Strega Nona

Strega Nona

Hardcover(Reissue)

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Product Details

ISBN-13: 9780671662837
Publisher: Simon & Schuster Books For Young Readers
Publication date: 08/01/1975
Series: A Strega Nona Book Series
Edition description: Reissue
Pages: 32
Sales rank: 45,105
Product dimensions: 8.00(w) x 11.00(h) x 0.40(d)
Lexile: AD880L (what's this?)
Age Range: 4 - 8 Years

About the Author

Tomie dePaola is one of the most popular children’s book authors and illustrators of our time and the winner of the 2011 Children’s Literature Legacy Award for “significant and lasting contribution to children’s literature,” among other lifetime achievement awards. A Newbery Honor winner, he has written and illustrated a number of books, including Caldecott Honor book Strega Nona and its companions, as well as Oliver Button Is a Sissy; The Legend of Old Befana; The Clown of God; Michael Bird-Boy; Andy, That’s My Name; and Quiet. A native of Connecticut, Mr. dePaola studied at the Pratt Institute in Brooklyn, New York, and now lives in New London, New Hampshire. Visit him online at Tomie.com and TomiesBlog.Blogspot.com.

Tomie dePaola is one of the most popular children’s book authors and illustrators of our time and the winner of the 2011 Children’s Literature Legacy Award for “significant and lasting contribution to children’s literature,” among other lifetime achievement awards. A Newbery Honor winner, he has written and illustrated a number of books, including Caldecott Honor book Strega Nona and its companions, as well as Oliver Button Is a Sissy; The Legend of Old Befana; The Clown of God; Michael Bird-Boy; Andy, That’s My Name; and Quiet. A native of Connecticut, Mr. dePaola studied at the Pratt Institute in Brooklyn, New York, and now lives in New London, New Hampshire. Visit him online at Tomie.com and TomiesBlog.Blogspot.com.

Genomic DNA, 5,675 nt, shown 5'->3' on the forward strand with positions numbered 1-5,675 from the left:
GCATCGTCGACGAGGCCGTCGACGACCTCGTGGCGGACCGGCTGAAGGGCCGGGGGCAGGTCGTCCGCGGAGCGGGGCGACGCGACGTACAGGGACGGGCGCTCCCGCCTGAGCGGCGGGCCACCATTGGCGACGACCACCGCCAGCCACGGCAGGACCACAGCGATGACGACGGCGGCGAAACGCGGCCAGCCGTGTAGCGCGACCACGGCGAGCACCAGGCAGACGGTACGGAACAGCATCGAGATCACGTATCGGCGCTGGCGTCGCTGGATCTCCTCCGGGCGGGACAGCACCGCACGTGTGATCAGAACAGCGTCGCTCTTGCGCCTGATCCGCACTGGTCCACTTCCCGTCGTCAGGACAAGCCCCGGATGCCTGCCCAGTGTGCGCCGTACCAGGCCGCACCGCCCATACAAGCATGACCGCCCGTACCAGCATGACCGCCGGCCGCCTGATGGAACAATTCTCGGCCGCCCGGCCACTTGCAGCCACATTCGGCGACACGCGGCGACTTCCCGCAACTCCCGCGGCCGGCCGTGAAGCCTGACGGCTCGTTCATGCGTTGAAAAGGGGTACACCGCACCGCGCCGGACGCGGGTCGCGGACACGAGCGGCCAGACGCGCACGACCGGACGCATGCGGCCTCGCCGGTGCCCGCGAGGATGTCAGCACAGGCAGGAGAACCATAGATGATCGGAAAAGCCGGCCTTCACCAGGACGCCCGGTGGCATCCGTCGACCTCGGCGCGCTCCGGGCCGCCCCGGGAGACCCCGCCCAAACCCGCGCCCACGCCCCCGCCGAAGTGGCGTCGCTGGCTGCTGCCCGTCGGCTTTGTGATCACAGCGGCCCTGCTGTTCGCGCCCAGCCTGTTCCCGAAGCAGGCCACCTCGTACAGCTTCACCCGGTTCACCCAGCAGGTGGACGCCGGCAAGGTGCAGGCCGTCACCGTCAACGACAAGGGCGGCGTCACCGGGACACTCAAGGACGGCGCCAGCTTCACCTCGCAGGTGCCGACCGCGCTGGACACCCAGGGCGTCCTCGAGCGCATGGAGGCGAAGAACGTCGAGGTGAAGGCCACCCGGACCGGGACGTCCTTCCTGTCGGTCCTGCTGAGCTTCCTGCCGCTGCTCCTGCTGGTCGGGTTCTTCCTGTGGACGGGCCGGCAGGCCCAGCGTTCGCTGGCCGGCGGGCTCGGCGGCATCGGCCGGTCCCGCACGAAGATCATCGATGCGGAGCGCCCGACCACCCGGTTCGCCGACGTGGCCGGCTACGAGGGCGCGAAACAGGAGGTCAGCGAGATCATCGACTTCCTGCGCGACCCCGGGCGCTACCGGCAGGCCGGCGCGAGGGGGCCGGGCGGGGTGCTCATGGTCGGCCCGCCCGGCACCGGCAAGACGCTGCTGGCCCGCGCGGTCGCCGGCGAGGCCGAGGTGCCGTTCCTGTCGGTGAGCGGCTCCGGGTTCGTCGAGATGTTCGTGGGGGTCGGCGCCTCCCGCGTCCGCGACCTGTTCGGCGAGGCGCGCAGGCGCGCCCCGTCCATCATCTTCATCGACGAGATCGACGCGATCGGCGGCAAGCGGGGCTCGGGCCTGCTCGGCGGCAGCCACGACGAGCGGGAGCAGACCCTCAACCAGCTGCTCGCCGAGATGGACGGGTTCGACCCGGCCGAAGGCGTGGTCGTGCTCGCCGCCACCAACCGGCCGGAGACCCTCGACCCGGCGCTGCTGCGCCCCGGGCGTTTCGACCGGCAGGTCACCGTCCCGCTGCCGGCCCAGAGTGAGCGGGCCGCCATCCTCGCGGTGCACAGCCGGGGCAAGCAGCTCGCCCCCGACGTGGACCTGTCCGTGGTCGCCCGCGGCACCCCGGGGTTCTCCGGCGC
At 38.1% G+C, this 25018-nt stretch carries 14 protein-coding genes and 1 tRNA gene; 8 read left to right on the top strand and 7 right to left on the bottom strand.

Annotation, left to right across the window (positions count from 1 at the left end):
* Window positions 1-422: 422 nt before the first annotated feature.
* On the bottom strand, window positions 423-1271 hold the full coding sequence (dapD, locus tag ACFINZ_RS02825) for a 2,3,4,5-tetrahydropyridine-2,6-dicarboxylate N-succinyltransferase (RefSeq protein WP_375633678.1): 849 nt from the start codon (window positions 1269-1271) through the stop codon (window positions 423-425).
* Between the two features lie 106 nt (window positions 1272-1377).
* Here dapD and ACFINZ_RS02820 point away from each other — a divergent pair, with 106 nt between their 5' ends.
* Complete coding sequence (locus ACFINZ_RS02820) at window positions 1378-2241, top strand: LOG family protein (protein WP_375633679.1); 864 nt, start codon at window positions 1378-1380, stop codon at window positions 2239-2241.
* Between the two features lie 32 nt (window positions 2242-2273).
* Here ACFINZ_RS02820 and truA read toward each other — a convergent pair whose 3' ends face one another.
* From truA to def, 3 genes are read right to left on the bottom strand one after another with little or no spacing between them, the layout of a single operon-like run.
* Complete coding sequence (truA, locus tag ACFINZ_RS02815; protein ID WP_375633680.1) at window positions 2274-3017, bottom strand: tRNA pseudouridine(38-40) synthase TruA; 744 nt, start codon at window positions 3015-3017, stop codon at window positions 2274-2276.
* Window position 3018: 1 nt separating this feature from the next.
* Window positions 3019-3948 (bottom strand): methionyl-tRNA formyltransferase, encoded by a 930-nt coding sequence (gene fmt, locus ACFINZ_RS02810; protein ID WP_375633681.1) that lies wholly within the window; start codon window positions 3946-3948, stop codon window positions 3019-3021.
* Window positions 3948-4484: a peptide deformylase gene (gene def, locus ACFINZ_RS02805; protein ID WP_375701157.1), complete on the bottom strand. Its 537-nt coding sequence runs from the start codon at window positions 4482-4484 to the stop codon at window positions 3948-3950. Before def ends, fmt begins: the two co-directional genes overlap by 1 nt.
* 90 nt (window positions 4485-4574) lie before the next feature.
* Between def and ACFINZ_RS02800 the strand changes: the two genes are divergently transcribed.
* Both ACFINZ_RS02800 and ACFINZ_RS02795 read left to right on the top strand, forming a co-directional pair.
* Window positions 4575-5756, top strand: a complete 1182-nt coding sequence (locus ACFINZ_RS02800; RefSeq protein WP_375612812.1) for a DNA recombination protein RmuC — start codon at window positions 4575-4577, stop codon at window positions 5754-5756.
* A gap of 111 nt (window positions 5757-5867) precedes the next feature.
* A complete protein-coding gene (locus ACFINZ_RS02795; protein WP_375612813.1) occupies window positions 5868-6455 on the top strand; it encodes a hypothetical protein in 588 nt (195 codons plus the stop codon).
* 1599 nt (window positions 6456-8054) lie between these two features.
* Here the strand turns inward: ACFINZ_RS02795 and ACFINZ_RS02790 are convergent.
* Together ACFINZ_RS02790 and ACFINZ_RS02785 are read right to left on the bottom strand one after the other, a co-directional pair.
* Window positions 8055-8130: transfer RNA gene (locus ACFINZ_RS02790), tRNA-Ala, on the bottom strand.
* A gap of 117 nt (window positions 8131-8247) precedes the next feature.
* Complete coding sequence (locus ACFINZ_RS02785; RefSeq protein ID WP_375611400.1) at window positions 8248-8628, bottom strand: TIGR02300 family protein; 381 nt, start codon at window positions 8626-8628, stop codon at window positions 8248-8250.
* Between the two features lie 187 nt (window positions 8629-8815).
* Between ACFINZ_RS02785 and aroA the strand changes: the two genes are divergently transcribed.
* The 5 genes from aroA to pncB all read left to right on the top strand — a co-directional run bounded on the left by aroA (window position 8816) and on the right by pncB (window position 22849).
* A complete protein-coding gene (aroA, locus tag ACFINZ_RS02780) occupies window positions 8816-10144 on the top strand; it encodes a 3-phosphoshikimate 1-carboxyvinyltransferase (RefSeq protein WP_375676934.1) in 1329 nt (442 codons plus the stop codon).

Hometown:

Connecticut and New Hampshire

Date of Birth:

September 15, 1935

Place of Birth:

Meriden, CT

Customer Reviews

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Strega Nona 4.7 out of 5 based on 0 ratings. 65 reviews.
Firestar51 More than 1 year ago
A good story for young children - entertaining and an easy opener for discussing one needing to take responsibility for the actions one takes. Set in easy to understand terms so even very young readers [4 or 5 yrs old]are able to see what happens when you do something you are told NOT to do... A favorite in our family with my 5 yr.
Anonymous More than 1 year ago
I like strega n. Mees her match but this is good
Olivia-the-Great More than 1 year ago
Strega Nona By Tomie de Paola The people whisper about Strega Nona because she has a magic pot. Anthony made pasta for the people in the town. Anthony had to eat all the pasta all night long because he made a big mess. I will give it five stars. I love this book because Anthony had to eat all the pasta he made with the magic pot. It is good, awesome and great. I think moms, dads, kids, friends and family will like this book. I would recommend this book to anyone.
Anonymous More than 1 year ago
Great book! My 4 year old enjoyed it as much as I did. Love the music with the narration and the illustrations are beautiful. This is a book all ages can enjoy.
Anonymous More than 1 year ago
My teacher read it i love it!!! I love tomie de polo check out the art lessan by tomie de polo.
Anonymous More than 1 year ago
My st udent, love this book
Anonymous More than 1 year ago
My favorite Tomie dePaola--great story, very appealing illustrations.
Anonymous More than 1 year ago
Strega Nona is a wonderul book that allows children to peek into the costumes of the Italian culture. The books are engaging and children enjoy the fun illustrations. The strega non books also allow children to learn a few Italian words. I really enjoy the Strega Nona series and I highly recommend Strega Nona books to parents, students and fellow teachers.
Anonymous More than 1 year ago
I loved this book. I've read it to many of my students when they came to the school library. The pictures are wonderful. BUT, why does it cost more as an ebook than the hardcover???
Anonymous More than 1 year ago
I have loved strega nona ever since i was little and now im twelve and i am sick in bed with a fever and i cant wait to read it one again
Anonymous More than 1 year ago
This is a family classic for us, and we give it to all newborns in board book format. It's a perfect read-aloud book with a good moral, but also with a compassionate message.
michie8702 More than 1 year ago
This is one of my favorite childrens books. I had it when I was little and I'm planning on reading it to my children. I still remember that magic pasta pot! :)
Guest More than 1 year ago